Invasive Species Compendium

Detailed coverage of invasive species threatening livelihoods and the environment worldwide

Abstract

Volatiles from aphid-infested plants attract adults of the multicolored Asian lady beetle Harmonia axyridis.

Abstract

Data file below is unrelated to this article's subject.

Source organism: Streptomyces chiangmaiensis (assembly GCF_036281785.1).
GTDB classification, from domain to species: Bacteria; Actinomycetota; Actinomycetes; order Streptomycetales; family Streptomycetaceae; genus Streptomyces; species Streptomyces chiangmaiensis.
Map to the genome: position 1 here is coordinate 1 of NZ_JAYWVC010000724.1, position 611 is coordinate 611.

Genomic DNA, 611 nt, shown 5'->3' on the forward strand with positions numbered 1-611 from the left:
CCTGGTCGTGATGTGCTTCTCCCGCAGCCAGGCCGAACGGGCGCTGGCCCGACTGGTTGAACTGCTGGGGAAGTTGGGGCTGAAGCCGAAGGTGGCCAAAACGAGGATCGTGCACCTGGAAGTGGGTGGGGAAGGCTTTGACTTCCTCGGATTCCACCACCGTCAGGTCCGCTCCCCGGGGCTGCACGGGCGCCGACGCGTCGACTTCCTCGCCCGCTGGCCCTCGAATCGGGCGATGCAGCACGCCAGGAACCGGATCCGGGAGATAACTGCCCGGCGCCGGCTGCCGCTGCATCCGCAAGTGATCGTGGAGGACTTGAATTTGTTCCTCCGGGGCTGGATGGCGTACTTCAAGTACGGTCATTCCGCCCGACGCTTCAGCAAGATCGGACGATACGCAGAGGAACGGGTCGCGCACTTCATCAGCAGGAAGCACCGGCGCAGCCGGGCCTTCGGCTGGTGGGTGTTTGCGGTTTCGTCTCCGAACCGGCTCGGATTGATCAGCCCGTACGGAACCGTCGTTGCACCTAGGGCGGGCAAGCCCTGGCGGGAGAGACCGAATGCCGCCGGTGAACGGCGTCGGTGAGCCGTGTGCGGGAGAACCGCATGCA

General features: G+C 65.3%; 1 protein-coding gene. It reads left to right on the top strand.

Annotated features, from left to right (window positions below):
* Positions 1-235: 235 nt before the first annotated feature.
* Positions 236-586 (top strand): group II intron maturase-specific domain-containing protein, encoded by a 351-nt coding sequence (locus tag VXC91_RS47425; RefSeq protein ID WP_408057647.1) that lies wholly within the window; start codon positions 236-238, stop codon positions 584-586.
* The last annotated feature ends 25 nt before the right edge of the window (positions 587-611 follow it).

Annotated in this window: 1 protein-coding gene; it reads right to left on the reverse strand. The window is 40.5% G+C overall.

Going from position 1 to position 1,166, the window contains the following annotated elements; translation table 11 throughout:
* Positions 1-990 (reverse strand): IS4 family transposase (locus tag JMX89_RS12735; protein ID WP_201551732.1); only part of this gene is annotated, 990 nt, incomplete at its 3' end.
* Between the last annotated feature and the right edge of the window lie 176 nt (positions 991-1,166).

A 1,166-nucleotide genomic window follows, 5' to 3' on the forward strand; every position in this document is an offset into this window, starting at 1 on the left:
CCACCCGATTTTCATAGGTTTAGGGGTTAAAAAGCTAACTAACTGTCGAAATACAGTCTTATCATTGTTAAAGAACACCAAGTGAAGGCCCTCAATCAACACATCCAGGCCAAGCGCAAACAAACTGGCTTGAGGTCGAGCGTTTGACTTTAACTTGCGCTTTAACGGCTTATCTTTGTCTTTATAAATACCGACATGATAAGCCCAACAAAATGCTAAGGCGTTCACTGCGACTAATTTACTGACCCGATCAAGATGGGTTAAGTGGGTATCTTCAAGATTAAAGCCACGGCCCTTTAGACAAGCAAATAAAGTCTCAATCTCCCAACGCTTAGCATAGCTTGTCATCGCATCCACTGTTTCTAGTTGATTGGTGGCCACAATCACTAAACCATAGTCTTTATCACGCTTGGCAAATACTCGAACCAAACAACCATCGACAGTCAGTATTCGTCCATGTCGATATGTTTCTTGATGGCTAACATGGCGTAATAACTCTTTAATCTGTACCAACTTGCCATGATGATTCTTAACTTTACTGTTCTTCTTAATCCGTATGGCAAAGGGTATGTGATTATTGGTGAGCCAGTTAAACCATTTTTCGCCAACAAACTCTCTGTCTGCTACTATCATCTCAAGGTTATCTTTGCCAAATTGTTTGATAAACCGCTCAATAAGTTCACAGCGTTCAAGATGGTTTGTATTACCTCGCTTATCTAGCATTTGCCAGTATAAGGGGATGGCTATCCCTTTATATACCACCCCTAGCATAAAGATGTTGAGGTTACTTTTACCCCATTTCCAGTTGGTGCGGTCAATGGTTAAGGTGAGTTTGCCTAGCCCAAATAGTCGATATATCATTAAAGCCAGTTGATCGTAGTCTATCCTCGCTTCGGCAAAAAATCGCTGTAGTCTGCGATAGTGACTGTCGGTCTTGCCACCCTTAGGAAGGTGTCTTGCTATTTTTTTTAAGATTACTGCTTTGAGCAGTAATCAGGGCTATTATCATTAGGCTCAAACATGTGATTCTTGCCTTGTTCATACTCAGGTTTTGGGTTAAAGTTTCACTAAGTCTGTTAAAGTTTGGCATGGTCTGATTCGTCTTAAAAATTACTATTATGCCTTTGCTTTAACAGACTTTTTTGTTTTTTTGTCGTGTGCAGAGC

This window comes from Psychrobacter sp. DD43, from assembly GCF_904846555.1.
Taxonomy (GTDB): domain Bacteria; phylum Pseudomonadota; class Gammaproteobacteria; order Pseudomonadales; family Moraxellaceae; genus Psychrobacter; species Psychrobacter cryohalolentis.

Volatiles play important roles in the recruitment of arthropod natural enemies, and are widely used in foraging by the multicolored Asian lady beetle Harmonia axyridis Pallas (Coleoptera: Coccinellidae). In its native range in Asia and throughout its invaded range, H. axyridis preys upon multiple species of aphids in both natural and agricultural settings, yet little is known about the volatile cues it employs to locate prey items. In this study, we test the attractiveness of volatiles emanating from four different aphid × plant combinations to H. axyridis adults in a Y-tube olfactometer. More specifically, we exposed host plants from various plant families as such: Artemisia lavandulaefolia (Asteraceae) with Macrosiphoniella artemisiae; Gossypium hirsutum (Malvaceae) with Aphis gossypii; Triticum aestivum (Poaceae) with Sitobion avenae and Schizaphis graminum; and Vicia faba (Fabaceae) with Megoura viciae. Next, using coupled gas chromatography-electroantennogram detection (GC-EAD) and gas chromatography-mass spectrometry (GC-MS), we identified the volatile compounds from aphid × plant combinations that elicit electrophysiological activity in H. axyridis adults. Lastly, a total of five volatiles were assessed in open-field tests with barrel traps. In olfactometer assays, H. axyridis adults preferred aphid-infested plants over un-infested plants or aphids alone. In GC-EAD trials, seven electrophysiologically-active compounds were found; and in ensuing behavioral assays, ladybeetles preferred five kinds of volatiles (i.e., p-diethylbenzene, 3-ethylacetophenone, 1,2-diethylbenzene, α-pinene and butyl acrylate). In open-field tests, H. axyridis were significantly attracted to all five info-chemicals at a concentration 100 mg/ml. Our work not only sheds light upon H. axyridis chemical ecology, but equally provides important information that can facilitate the future development of integrated pest management (IPM) tactics for aphid control or volatile-based trapping and monitoring technologies for H. axyridis in its invaded range.